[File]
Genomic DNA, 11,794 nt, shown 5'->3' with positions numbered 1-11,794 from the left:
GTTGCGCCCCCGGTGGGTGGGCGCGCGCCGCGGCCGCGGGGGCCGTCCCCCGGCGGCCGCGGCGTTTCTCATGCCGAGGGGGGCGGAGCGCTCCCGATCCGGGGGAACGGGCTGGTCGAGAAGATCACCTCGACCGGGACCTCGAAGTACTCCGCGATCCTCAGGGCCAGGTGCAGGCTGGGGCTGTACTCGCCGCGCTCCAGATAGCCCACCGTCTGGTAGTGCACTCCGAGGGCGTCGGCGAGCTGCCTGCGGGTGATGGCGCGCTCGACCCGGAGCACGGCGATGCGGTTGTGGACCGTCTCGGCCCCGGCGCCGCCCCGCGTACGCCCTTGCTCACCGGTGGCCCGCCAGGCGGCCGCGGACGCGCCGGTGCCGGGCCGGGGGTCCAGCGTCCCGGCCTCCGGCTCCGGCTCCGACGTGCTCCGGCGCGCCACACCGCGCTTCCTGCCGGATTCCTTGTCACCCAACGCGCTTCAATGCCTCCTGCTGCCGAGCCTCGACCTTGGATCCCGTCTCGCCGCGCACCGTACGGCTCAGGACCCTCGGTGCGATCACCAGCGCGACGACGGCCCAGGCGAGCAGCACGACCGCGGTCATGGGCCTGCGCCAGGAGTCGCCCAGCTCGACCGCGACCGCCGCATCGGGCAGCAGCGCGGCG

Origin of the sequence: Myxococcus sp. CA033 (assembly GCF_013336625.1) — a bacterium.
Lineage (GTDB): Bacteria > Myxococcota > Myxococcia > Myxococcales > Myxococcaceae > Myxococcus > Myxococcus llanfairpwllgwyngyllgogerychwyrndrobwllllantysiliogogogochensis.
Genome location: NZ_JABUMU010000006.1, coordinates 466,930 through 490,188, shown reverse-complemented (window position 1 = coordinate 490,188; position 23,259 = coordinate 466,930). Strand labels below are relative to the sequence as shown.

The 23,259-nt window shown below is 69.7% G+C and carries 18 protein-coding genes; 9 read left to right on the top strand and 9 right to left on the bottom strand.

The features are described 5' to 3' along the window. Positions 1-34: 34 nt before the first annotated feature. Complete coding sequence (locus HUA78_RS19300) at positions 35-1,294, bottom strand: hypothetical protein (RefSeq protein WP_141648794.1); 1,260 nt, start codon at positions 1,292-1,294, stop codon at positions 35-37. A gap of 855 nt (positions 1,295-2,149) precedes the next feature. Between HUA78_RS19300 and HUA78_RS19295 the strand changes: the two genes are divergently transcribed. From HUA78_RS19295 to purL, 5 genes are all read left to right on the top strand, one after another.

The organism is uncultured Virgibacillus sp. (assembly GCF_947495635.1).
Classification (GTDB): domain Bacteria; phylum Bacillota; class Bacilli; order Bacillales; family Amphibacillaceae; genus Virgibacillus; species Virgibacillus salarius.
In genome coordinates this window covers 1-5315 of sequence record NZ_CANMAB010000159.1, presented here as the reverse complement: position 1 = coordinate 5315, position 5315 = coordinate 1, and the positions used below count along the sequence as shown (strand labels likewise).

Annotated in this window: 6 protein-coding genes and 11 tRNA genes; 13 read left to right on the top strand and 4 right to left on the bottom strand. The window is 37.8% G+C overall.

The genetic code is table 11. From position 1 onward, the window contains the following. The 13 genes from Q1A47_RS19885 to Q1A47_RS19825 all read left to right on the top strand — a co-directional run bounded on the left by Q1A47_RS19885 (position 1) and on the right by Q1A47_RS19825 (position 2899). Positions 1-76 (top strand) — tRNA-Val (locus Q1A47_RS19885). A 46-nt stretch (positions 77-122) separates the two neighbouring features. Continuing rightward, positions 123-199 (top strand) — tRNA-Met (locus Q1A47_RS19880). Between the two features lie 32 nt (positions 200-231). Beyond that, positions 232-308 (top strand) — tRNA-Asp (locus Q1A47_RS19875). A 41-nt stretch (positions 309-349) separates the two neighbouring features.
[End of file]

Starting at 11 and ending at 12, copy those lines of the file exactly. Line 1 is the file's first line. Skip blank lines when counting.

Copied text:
Annotated in this window: 6 protein-coding genes and 11 tRNA genes; 13 read left to right on the top strand and 4 right to left on the bottom strand. The window is 37.8% G+C overall.

The genetic code is table 11. From position 1 onward, the window contains the following. The 13 genes from Q1A47_RS19885 to Q1A47_RS19825 all read left to right on the top strand — a co-directional run bounded on the left by Q1A47_RS19885 (position 1) and on the right by Q1A47_RS19825 (position 2899). Positions 1-76 (top strand) — tRNA-Val (locus Q1A47_RS19885). A 46-nt stretch (positions 77-122) separates the two neighbouring features. Continuing rightward, positions 123-199 (top strand) — tRNA-Met (locus Q1A47_RS19880). Between the two features lie 32 nt (positions 200-231). Beyond that, positions 232-308 (top strand) — tRNA-Asp (locus Q1A47_RS19875). A 41-nt stretch (positions 309-349) separates the two neighbouring features.